Vaccine recommended for women who are pregnant, breastfeeding or trying to conceive | TahoeDailyTribune.com
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Vaccine recommended for women who are pregnant, breastfeeding or trying to conceive

As we again see steep increases in the number of community members contracting and being hospitalized with COVID-19, addressing questions regarding the safety of vaccination is as important as ever. Though we have been coping with the coronavirus pandemic for over eighteen months, we continue to learn about the virus itself and the protection the vaccine provides against severe illness for specific groups in particular.

Clare Rudolph

Data shows pregnant women infected with COVID-19 have an increased risk for severe disease and even death, as well as pregnancy complications such as premature birth, stillbirth and preeclampsia. However, only 22% of pregnant women have been vaccinated. This is especially concerning given the increase of COVID-19 cases in the U.S.

Vaccination decreases your overall risk of COVID-19 infection. Though vaccinated individuals may still become infected with COVID-19, the risk of severe illness and hospitalization is 88% less compared to non-vaccinated individuals. For women who are pregnant or breastfeeding, the COVID vaccination also provides passive protection to their babies, through the umbilical cord blood and in breastmilk.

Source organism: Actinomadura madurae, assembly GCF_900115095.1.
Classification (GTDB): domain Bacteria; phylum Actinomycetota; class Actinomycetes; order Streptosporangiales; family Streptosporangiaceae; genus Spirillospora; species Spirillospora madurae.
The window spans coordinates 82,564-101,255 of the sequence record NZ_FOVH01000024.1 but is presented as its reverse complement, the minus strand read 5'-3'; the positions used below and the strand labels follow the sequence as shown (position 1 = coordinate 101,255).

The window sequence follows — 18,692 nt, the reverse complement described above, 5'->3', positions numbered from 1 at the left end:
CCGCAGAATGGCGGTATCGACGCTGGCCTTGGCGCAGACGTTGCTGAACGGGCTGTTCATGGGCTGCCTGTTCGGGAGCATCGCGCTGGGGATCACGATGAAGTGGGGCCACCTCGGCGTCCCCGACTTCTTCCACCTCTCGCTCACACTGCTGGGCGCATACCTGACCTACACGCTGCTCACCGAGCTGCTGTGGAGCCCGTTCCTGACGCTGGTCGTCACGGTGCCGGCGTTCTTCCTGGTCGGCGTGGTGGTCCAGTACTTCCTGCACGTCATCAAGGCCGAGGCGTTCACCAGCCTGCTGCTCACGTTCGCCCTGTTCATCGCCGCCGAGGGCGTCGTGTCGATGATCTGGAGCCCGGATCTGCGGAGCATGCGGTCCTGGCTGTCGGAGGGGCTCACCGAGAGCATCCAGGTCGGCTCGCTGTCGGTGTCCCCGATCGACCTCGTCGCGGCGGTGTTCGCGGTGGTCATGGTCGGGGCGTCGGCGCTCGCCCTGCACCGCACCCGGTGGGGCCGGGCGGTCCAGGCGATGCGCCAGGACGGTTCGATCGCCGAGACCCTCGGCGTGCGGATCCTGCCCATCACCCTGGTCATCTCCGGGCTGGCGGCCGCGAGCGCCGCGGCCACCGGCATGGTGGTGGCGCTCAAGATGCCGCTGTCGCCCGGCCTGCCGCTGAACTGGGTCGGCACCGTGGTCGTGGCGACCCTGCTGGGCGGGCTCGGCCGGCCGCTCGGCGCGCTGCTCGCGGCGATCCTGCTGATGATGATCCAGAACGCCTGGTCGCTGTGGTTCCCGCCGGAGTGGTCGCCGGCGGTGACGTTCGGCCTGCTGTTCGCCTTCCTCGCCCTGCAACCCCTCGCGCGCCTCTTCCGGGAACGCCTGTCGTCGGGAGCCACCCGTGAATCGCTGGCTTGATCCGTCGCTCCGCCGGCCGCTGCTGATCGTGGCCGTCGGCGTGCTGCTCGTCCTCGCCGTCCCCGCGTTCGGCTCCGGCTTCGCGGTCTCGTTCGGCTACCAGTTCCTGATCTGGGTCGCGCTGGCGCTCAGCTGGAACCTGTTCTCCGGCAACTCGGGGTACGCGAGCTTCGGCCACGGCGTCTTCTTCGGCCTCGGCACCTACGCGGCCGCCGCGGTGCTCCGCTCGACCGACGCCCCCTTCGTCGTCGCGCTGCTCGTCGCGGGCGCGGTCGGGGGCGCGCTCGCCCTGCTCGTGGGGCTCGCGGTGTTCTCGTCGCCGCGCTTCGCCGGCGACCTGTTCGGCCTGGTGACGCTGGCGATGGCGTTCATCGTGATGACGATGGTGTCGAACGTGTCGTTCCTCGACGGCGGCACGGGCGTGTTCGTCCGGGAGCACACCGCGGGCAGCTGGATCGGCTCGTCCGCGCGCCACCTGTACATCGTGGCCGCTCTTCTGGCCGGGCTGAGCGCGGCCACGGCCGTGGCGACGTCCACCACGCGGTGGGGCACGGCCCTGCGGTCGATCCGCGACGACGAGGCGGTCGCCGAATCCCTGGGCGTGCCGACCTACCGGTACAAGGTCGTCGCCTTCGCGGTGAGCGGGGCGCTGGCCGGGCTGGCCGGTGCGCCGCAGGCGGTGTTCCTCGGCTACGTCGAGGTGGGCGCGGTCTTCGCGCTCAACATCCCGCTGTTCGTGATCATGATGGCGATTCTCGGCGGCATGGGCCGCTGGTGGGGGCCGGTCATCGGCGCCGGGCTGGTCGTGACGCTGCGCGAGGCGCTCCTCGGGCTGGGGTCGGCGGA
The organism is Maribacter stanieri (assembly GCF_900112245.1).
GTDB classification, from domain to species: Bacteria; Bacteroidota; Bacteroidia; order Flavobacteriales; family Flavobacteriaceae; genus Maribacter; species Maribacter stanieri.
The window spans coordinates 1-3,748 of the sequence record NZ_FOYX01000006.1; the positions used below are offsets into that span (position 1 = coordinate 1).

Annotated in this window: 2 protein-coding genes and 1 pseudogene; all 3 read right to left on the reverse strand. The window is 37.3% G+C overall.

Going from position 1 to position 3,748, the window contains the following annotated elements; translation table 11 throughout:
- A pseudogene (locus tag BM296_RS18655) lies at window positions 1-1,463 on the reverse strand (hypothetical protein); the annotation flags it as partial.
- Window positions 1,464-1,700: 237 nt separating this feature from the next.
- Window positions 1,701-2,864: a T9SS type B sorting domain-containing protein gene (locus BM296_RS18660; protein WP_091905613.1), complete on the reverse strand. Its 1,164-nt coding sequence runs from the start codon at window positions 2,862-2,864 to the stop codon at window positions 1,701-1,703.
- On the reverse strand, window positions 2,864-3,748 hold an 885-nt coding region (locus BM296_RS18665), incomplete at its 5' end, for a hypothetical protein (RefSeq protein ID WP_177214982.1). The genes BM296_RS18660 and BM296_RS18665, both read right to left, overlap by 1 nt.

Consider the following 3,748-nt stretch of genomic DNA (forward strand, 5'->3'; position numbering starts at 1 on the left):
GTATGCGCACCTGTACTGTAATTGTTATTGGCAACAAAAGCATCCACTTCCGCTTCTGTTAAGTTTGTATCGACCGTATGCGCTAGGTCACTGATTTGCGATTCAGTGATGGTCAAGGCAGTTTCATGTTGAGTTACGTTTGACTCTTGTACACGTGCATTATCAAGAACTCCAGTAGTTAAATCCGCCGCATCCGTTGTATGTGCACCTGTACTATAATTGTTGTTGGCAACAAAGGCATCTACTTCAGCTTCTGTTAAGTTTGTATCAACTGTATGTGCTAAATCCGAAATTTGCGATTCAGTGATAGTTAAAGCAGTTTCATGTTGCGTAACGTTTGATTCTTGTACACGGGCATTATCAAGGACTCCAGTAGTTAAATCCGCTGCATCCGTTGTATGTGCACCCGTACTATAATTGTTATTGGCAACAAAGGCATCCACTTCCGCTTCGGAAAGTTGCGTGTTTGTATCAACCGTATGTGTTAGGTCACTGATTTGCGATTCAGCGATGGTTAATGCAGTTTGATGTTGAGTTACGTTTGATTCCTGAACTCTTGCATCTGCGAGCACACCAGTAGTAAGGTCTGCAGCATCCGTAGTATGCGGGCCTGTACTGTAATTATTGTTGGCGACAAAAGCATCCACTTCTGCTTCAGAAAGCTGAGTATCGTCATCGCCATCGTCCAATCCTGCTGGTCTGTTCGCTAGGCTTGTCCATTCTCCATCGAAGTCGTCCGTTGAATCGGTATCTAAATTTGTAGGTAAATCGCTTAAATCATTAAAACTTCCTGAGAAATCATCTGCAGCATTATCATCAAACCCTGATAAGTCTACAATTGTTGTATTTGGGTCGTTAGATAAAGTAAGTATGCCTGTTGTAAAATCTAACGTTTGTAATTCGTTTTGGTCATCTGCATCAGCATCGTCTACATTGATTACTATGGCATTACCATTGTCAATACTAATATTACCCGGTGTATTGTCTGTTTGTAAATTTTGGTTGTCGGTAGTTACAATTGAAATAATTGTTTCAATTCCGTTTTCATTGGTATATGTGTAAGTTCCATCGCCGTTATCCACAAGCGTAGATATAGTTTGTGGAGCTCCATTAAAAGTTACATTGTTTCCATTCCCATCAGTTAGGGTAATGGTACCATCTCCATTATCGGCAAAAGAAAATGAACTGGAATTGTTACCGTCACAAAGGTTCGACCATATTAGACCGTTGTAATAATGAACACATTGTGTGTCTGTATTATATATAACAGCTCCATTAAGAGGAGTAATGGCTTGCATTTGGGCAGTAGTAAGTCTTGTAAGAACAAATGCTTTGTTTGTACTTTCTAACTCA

Major health organizations, including the American College of Obstetricians and Gynecologists and the Society for Maternal-Fetal Medicine, recommend all pregnant individuals be vaccinated against COVID-19.

Data from the Centers for Disease Control and Prevention shows no safety concerns among pregnant individuals who received the COVID-19 vaccine. And there is no increased risk of childbearing complications in vaccinated individuals compared to pregnancy complication rates reported prior to COVID-19 pandemic.



Claims linking COVID-19 vaccines to infertility and/ or pregnancy loss are unfounded and have no scientific evidence. Studies continue to show COVID-19 vaccination during pregnancy does not increase risk of miscarriage, as the vaccine cannot reach or cross the placenta. Nor does the COVID-19 vaccine impact male or female fertility or fertility treatment outcomes.

It’s an overwhelming time, and many will still have questions regarding pregnancy, breastfeeding, COVID-19 and COVID-19 vaccination. We want our community to have access to the data available, be able to separate fact from fiction, and feel confident in their decision to choose vaccination. We encourage you to make an appointment to speak to your OB/GYN to discuss your concerns and questions in detail.

Dr. Clare Rudolph is a board-certified OB-GYN providing gynecological, obstetrical and fertility services with Barton Women’s Health. To contact a women’s health specialist with questions about COVID-19 or the COVID-19 vaccine, call Barton Women’s Health at 530-543-5711 or visit BartonHealth.org/WomensHealth.


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